Staff photo/Hayley Day The sign to enter the development on Mount Dallas includes the name of the association that could manage some aspects of road maintenance payments.

New decisions on San Juan Island road maintenance lawsuit

A roughly three-year-old legal battle over the maintenance of a private road is one step closer to a resolution.

On Aug. 18, Judge Donald Eaton with San Juan County’s Superior Court issued a letter of recommendations on a portion of a lawsuit that was first filed in 2015. A final ruling could be made by the end of the year.

Clare and Abigail Welker, who live off Mount Dallas Road on San Juan Island, sued their neighbors to determine how to equitably pay to repave the development’s shared, private easement.

“The purpose [of the lawsuit] was to provide certainty to those who live on Mount Dallas of their obligations,” said Attorney Christopher Brain, who represents the Welkers.

There have been multiple hearings on various issues in the lawsuit, while Eaton’s most recent summary judgment refers to two July hearings. According to law.com, a summary judgment means one side recommended there were not enough facts to take certain issues in the case to trial, so the judge made recommendations about them.

Eaton’s recommendations outline “additional rights” a “managing entity” can have over the development’s property owners, including paying for road maintenance.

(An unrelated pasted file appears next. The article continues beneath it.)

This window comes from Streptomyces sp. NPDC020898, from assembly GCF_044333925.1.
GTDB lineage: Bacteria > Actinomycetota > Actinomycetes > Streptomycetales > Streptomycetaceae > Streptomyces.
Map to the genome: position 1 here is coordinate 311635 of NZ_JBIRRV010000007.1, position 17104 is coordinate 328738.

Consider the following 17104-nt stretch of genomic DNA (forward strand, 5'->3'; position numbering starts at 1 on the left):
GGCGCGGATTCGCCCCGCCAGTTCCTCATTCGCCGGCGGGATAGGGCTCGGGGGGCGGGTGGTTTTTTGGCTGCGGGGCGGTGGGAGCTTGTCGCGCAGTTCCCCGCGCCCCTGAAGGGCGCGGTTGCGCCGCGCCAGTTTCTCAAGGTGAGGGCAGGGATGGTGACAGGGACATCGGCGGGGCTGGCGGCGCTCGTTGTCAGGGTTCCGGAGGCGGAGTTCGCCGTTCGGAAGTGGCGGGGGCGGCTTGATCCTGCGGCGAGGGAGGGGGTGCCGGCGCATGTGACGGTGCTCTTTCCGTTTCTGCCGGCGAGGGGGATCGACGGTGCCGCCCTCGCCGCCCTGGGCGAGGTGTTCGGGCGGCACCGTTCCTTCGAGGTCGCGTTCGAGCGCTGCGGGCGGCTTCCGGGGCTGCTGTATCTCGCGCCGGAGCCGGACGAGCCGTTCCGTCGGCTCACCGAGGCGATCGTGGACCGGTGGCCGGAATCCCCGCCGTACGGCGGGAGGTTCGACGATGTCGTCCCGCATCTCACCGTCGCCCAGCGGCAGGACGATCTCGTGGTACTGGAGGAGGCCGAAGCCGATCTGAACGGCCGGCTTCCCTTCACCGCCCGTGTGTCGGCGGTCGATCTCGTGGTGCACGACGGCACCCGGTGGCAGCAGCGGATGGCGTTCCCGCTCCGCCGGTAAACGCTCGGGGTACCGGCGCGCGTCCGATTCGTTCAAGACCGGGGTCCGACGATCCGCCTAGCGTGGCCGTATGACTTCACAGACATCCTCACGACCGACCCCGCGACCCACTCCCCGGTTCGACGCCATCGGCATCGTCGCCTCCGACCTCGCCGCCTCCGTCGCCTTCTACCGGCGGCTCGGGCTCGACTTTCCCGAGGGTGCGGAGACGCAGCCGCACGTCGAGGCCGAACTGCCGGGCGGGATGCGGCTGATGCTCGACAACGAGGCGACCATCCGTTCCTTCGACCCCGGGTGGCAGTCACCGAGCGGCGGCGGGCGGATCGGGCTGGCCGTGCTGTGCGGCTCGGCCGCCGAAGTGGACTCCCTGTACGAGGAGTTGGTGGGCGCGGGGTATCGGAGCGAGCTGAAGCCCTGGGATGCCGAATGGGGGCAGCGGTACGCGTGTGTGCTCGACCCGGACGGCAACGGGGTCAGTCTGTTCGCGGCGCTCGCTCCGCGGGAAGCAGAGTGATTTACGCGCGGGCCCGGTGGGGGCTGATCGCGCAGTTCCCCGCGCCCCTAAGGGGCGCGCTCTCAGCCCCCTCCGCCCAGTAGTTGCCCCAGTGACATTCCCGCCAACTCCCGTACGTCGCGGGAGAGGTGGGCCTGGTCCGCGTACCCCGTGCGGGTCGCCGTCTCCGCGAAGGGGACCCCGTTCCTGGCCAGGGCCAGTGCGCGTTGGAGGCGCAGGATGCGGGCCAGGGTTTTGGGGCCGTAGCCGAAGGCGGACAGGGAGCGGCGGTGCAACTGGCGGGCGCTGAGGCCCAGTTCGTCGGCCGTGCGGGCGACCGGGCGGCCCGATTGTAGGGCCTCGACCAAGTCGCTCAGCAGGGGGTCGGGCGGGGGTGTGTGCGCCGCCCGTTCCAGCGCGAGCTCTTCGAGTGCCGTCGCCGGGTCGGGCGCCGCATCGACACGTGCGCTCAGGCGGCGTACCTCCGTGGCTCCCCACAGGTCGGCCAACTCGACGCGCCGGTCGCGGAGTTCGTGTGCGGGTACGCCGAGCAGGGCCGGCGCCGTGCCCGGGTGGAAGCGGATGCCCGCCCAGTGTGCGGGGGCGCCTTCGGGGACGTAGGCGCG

Complaint

Mount Dallas Road is the only access to the plaintiffs’ and defendants’ properties, as well as private side streets to some of their land. The judge’s recent recommendations include the road’s side streets, which was brought in a separate lawsuit, said Brain.

There are 64 defendants named in the 2017 updated filing of Welker versus Mount Dallas Association. The defendants own land in the development and include couples, individuals and organizations like the San Juan County Preservation Trust.

The original 2015 lawsuit states there is no road maintenance agreement for the development or homeowner’s association to mandate payment. A homeowner’s association typically makes and enforces rules for properties in a development. Defendant Rikki Swin, for instance, said she did not enter into a homeowners’ association when she bought her property.

Previously, the court ruled that a nonprofit comprised of some of the development’s residents called the Mount Dallas Association only has the right to make decisions for the those who give consent. Now, the judge’s letter states a majority vote of residents is needed to set the budget, whether the vote is collected by the Mount Dallas Association or another “managing entity.”

However, said Swin, the letter does not explain how the “managing entity” will enforce payment collection. Money can be collected in a reserve fund, states the letter, but if land owners do not pay, a lien cannot be placed on properties. Swin would have preferred a decision on payment collection.